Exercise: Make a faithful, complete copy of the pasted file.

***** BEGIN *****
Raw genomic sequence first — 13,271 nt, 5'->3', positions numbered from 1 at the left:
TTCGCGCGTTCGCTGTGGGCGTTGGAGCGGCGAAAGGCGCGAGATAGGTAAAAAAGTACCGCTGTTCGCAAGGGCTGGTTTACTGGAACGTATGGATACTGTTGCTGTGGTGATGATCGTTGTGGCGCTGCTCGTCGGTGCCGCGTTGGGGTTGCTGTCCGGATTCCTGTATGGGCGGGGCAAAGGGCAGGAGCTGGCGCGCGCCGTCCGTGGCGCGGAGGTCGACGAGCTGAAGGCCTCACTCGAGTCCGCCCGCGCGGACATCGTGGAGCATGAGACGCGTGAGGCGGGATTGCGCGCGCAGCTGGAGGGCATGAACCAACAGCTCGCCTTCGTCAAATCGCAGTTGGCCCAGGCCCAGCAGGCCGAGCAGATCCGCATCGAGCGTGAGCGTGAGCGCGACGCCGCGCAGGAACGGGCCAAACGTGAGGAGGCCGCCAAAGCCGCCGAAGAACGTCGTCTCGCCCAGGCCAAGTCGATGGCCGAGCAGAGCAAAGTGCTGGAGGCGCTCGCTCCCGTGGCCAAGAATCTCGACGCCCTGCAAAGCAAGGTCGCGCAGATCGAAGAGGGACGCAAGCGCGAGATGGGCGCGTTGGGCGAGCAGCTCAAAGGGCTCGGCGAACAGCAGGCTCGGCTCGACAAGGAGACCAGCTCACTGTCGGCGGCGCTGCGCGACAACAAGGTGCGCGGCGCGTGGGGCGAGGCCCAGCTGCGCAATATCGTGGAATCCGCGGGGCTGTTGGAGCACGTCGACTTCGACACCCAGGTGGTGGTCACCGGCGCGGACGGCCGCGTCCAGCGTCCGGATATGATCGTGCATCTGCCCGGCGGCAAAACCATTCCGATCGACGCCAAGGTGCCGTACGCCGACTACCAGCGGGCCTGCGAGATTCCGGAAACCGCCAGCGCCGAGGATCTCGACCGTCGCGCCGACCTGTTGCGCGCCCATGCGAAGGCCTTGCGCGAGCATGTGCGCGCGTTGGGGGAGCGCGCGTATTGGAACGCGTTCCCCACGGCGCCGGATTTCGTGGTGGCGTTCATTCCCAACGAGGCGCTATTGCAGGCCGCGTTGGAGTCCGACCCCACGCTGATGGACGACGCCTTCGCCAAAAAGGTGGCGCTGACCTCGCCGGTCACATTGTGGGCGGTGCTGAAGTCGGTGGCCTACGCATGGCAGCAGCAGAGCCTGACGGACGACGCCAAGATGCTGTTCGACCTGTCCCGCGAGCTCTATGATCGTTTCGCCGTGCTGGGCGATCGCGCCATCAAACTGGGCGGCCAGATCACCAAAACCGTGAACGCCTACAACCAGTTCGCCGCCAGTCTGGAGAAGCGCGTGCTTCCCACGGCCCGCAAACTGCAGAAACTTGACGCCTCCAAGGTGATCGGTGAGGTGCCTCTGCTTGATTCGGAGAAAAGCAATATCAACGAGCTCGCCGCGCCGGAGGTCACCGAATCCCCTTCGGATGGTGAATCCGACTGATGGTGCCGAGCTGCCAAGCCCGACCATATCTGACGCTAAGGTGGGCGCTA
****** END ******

Raw genomic sequence first — 13,271 nt, 5'->3', positions numbered from 1 at the left:
TTCGCGCGTTCGCTGTGGGCGTTGGAGCGGCGAAAGGCGCGAGATAGGTAAAAAAGTACCGCTGTTCGCAAGGGCTGGTTTACTGGAACGTATGGATACTGTTGCTGTGGTGATGATCGTTGTGGCGCTGCTCGTCGGTGCCGCGTTGGGGTTGCTGTCCGGATTCCTGTATGGGCGGGGCAAAGGGCAGGAGCTGGCGCGCGCCGTCCGTGGCGCGGAGGTCGACGAGCTGAAGGCCTCACTCGAGTCCGCCCGCGCGGACATCGTGGAGCATGAGACGCGTGAGGCGGGATTGCGCGCGCAGCTGGAGGGCATGAACCAACAGCTCGCCTTCGTCAAATCGCAGTTGGCCCAGGCCCAGCAGGCCGAGCAGATCCGCATCGAGCGTGAGCGTGAGCGCGACGCCGCGCAGGAACGGGCCAAACGTGAGGAGGCCGCCAAAGCCGCCGAAGAACGTCGTCTCGCCCAGGCCAAGTCGATGGCCGAGCAGAGCAAAGTGCTGGAGGCGCTCGCTCCCGTGGCCAAGAATCTCGACGCCCTGCAAAGCAAGGTCGCGCAGATCGAAGAGGGACGCAAGCGCGAGATGGGCGCGTTGGGCGAGCAGCTCAAAGGGCTCGGCGAACAGCAGGCTCGGCTCGACAAGGAGACCAGCTCACTGTCGGCGGCGCTGCGCGACAACAAGGTGCGCGGCGCGTGGGGCGAGGCCCAGCTGCGCAATATCGTGGAATCCGCGGGGCTGTTGGAGCACGTCGACTTCGACACCCAGGTGGTGGTCACCGGCGCGGACGGCCGCGTCCAGCGTCCGGATATGATCGTGCATCTGCCCGGCGGCAAAACCATTCCGATCGACGCCAAGGTGCCGTACGCCGACTACCAGCGGGCCTGCGAGATTCCGGAAACCGCCAGCGCCGAGGATCTCGACCGTCGCGCCGACCTGTTGCGCGCCCATGCGAAGGCCTTGCGCGAGCATGTGCGCGCGTTGGGGGAGCGCGCGTATTGGAACGCGTTCCCCACGGCGCCGGATTTCGTGGTGGCGTTCATTCCCAACGAGGCGCTATTGCAGGCCGCGTTGGAGTCCGACCCCACGCTGATGGACGACGCCTTCGCCAAAAAGGTGGCGCTGACCTCGCCGGTCACATTGTGGGCGGTGCTGAAGTCGGTGGCCTACGCATGGCAGCAGCAGAGCCTGACGGACGACGCCAAGATGCTGTTCGACCTGTCCCGCGAGCTCTATGATCGTTTCGCCGTGCTGGGCGATCGCGCCATCAAACTGGGCGGCCAGATCACCAAAACCGTGAACGCCTACAACCAGTTCGCCGCCAGTCTGGAGAAGCGCGTGCTTCCCACGGCCCGCAAACTGCAGAAACTTGACGCCTCCAAGGTGATCGGTGAGGTGCCTCTGCTTGATTCGGAGAAAAGCAATATCAACGAGCTCGCCGCGCCGGAGGTCACCGAATCCCCTTCGGATGGTGAATCCGACTGATGGTGCCGAGCTGCCAAGCCCGACCATATCTGACGCTAAGGTGGGCGCTA